There’s No Legal Limit for AI Development

Laws apply only to humans, so damages caused by adjustments an AI system makes to itself are not covered under current law.
Coleman WatsonMarch 26, 2018
There’s No Legal Limit for AI Development

On Friday we published an article, based on an Allianz report, that explored the business risks emanating from the continued development of artificial intelligence tools. Here, attorney Coleman Watson shares his views on legal issues related to AI. 

Coleman Watson

As noted in last week’s report from Allianz, AI offers both great potential and an assortment of business risks. Some of the latter are legal in nature and suggest a number of questions that corporate executives may reasonably ask.

For example, what types of new laws or regulations should there be for companies that create or sell artificial intelligence software? Are there any current laws in place that govern the latest advances? And if so, are they keeping pace with this rapidly growing field?

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The fact is, law is light-years behind rapid advancements in technology such as AI. That’s because enacting laws necessarily requires a majority of the members of Congress or state legislatures to come to a common agreement on any given issue. That alone is difficult to achieve in our current political environment.

As a result, no current laws are applicable solely to AI. Instead, courts attempt to apply general laws to AI that in many instances were written decades before any development on AI began. For example, plaintiffs have brought a number of cases against robotics manufacturers in the past several years, which have been resolved by applying product-liability law.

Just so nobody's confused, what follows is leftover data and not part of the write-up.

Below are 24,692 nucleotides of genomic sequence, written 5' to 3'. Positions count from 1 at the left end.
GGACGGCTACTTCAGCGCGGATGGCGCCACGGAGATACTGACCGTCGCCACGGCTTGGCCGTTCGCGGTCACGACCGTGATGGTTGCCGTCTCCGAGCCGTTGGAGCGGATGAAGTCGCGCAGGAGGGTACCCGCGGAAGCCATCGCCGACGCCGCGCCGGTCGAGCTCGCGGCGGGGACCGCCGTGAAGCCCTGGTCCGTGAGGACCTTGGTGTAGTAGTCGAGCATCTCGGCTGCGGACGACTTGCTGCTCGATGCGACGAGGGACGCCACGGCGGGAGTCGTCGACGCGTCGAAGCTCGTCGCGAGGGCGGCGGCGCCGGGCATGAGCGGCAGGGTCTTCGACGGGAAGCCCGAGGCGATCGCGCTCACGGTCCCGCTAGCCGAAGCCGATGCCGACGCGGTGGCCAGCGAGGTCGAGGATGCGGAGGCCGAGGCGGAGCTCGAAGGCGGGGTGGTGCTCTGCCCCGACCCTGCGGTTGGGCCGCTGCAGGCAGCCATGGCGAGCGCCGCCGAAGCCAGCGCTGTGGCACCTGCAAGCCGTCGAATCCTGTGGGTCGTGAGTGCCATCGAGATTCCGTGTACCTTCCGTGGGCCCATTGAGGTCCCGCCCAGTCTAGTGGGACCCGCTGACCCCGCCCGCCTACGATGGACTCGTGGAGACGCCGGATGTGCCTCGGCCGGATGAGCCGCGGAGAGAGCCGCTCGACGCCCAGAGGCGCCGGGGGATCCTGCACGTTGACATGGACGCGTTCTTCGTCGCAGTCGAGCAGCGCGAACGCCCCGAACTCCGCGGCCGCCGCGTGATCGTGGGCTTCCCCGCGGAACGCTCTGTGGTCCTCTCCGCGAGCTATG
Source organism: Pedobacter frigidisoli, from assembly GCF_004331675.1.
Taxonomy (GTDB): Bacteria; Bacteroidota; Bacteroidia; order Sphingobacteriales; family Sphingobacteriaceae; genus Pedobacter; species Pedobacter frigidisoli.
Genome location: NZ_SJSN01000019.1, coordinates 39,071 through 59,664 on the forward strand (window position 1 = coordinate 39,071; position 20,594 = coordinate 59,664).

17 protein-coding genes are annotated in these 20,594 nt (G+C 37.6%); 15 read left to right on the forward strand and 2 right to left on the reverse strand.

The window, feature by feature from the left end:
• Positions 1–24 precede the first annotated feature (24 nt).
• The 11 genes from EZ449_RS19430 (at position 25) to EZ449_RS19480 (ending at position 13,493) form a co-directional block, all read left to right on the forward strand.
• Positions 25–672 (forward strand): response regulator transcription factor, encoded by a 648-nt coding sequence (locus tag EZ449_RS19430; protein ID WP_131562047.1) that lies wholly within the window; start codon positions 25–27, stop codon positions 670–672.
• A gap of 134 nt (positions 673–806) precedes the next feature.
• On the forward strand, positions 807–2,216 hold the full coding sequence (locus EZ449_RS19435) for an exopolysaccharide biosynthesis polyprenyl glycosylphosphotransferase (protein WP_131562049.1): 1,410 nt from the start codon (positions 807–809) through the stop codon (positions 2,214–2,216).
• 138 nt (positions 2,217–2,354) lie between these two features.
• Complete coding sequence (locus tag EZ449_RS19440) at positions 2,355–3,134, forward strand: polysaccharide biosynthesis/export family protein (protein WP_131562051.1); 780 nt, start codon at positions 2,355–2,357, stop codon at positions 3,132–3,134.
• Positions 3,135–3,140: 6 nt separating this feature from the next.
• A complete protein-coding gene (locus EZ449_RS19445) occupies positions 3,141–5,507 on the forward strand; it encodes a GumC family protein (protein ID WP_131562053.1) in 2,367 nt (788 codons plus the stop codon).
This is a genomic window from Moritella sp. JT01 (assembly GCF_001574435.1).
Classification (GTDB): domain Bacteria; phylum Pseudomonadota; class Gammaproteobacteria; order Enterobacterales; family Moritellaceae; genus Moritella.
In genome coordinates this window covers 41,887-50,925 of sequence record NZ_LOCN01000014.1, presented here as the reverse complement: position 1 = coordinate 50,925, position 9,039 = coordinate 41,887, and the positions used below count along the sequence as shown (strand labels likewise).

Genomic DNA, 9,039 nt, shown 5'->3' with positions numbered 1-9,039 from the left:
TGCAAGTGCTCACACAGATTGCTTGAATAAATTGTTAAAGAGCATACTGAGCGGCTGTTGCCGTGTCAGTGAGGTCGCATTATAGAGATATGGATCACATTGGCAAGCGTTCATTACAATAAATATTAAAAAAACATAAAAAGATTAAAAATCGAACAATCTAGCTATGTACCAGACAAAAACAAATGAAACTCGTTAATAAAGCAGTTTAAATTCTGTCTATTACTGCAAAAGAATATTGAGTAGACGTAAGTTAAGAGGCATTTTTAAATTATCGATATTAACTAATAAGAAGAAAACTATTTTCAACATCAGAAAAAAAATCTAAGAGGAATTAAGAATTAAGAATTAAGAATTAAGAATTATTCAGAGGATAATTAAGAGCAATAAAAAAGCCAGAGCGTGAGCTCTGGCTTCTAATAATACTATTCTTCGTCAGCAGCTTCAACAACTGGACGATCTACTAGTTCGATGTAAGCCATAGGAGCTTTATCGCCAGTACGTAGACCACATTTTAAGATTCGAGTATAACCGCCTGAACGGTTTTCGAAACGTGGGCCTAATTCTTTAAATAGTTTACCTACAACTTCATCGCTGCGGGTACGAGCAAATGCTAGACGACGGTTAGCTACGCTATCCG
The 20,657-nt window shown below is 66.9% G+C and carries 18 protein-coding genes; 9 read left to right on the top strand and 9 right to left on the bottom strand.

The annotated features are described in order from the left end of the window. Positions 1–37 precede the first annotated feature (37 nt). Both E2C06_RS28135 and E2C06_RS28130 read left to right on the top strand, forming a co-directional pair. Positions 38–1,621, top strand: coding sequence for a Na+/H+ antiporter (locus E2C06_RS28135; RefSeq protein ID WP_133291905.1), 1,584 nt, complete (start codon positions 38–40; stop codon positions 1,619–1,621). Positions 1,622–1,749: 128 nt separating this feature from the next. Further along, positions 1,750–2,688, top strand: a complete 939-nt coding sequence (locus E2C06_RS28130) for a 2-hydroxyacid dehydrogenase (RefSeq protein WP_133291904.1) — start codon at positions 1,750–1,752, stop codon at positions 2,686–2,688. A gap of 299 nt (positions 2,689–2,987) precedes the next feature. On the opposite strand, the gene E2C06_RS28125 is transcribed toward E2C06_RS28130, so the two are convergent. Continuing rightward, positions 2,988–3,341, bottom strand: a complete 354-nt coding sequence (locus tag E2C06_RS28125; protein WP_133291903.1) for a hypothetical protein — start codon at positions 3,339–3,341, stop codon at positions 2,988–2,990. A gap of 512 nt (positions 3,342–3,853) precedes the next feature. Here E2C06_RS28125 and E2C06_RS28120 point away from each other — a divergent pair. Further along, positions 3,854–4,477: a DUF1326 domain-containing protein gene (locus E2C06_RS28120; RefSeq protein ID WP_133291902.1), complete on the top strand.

The issue always turns on whether the robot or underlying software was dangerous or defective when it left the manufacturer’s hands. The problem is that AI reinforces itself by learning from its own past experiences. In other words, AI will make an adjustment, on its own, to make itself more efficient. That means that at the time of any injury, the robot might not be the “same robot” that left the manufacturer’s hands.

Another question might be, how advanced can the development of AI technologies become, from a legal standpoint?

To me, the answer lies in connecting three facts related to AI. First, AI systems are already everywhere. They are in apps that allow you to deposit checks into your banking account by using the camera on your cell phone. They power Snapchat filters that you use to make entertaining photos to share with friends.

Second, as noted above, AI reinforces itself by learning from its own past experiences, generally without much guidance from humans.

Third, our legal system is currently capable of interacting with AI only to the extent of imposing liability on the company or person who developed or manufactured the AI. And even then liability is not automatic, because the company or person could very well have fully complied with all regulations when developing or manufacturing the AI.

Based on those three facts, my opinion is that presently there is no legal outer limit to how far AI development can go.

Our legal system consists of criminal and civil law. Criminal law focuses entirely on mens rea (i.e., intent), and an artificial system is incapable of forming criminal intent.

In the civil context, because AI makes adjustments without human intervention, no fault can be ascribed to humans for injuries resulting from such adjustments. As a matter of tort law, it’s unlikely that a foreseeability of injury can be established.

A danger related to AI is that our legal system is directed only to regulating human behavior. If a bee stings you or a dog bites you, we do not haul the bee or dog into court to answer to legal claims. AI is no different in the sense that it, too, is non-human.

I think the only workable solution is to develop a system whereby AI developers and manufacturers agree to adhere to certain ethical guidelines to govern AI. That could form a framework courts could use to resolve legal claims where AI is implicated.

Coleman Watson is managing partner of law firm Watson LLP. He is a registered patent attorney who specializes in advising clients on technology-related issues.